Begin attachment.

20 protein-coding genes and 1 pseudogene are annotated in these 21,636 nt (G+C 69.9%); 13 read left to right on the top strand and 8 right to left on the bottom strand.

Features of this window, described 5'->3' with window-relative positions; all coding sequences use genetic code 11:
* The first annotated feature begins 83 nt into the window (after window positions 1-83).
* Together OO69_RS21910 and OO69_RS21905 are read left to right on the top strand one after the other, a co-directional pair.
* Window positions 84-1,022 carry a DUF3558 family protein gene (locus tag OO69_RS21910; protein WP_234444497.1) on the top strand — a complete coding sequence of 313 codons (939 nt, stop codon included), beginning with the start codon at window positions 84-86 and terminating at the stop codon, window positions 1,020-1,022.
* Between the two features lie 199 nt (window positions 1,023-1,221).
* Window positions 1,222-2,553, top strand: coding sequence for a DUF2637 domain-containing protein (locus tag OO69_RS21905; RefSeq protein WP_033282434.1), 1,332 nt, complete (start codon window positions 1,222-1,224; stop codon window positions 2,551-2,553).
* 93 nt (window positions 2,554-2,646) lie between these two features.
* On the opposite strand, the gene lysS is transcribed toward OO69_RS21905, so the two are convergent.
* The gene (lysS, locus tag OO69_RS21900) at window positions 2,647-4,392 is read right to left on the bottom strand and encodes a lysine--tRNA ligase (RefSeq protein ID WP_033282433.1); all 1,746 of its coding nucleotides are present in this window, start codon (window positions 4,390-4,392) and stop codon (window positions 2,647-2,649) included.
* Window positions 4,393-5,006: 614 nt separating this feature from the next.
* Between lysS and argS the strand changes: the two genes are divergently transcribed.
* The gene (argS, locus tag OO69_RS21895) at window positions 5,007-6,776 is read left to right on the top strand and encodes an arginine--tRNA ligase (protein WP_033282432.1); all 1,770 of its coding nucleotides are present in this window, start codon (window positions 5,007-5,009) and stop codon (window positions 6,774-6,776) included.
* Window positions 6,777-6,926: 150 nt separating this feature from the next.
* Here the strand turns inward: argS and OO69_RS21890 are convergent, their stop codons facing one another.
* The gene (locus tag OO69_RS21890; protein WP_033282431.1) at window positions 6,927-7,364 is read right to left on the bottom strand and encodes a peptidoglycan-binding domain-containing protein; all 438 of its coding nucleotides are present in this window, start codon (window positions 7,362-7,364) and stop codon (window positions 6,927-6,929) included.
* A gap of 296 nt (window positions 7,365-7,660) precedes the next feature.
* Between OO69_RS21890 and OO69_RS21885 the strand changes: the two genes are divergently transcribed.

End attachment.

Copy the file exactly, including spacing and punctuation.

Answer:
20 protein-coding genes and 1 pseudogene are annotated in these 21,636 nt (G+C 69.9%); 13 read left to right on the top strand and 8 right to left on the bottom strand.

Features of this window, described 5'->3' with window-relative positions; all coding sequences use genetic code 11:
* The first annotated feature begins 83 nt into the window (after window positions 1-83).
* Together OO69_RS21910 and OO69_RS21905 are read left to right on the top strand one after the other, a co-directional pair.
* Window positions 84-1,022 carry a DUF3558 family protein gene (locus tag OO69_RS21910; protein WP_234444497.1) on the top strand — a complete coding sequence of 313 codons (939 nt, stop codon included), beginning with the start codon at window positions 84-86 and terminating at the stop codon, window positions 1,020-1,022.
* Between the two features lie 199 nt (window positions 1,023-1,221).
* Window positions 1,222-2,553, top strand: coding sequence for a DUF2637 domain-containing protein (locus tag OO69_RS21905; RefSeq protein WP_033282434.1), 1,332 nt, complete (start codon window positions 1,222-1,224; stop codon window positions 2,551-2,553).
* 93 nt (window positions 2,554-2,646) lie between these two features.
* On the opposite strand, the gene lysS is transcribed toward OO69_RS21905, so the two are convergent.
* The gene (lysS, locus tag OO69_RS21900) at window positions 2,647-4,392 is read right to left on the bottom strand and encodes a lysine--tRNA ligase (RefSeq protein ID WP_033282433.1); all 1,746 of its coding nucleotides are present in this window, start codon (window positions 4,390-4,392) and stop codon (window positions 2,647-2,649) included.
* Window positions 4,393-5,006: 614 nt separating this feature from the next.
* Between lysS and argS the strand changes: the two genes are divergently transcribed.
* The gene (argS, locus tag OO69_RS21895) at window positions 5,007-6,776 is read left to right on the top strand and encodes an arginine--tRNA ligase (protein WP_033282432.1); all 1,770 of its coding nucleotides are present in this window, start codon (window positions 5,007-5,009) and stop codon (window positions 6,774-6,776) included.
* Window positions 6,777-6,926: 150 nt separating this feature from the next.
* Here the strand turns inward: argS and OO69_RS21890 are convergent, their stop codons facing one another.
* The gene (locus tag OO69_RS21890; protein WP_033282431.1) at window positions 6,927-7,364 is read right to left on the bottom strand and encodes a peptidoglycan-binding domain-containing protein; all 438 of its coding nucleotides are present in this window, start codon (window positions 7,362-7,364) and stop codon (window positions 6,927-6,929) included.
* A gap of 296 nt (window positions 7,365-7,660) precedes the next feature.
* Between OO69_RS21890 and OO69_RS21885 the strand changes: the two genes are divergently transcribed.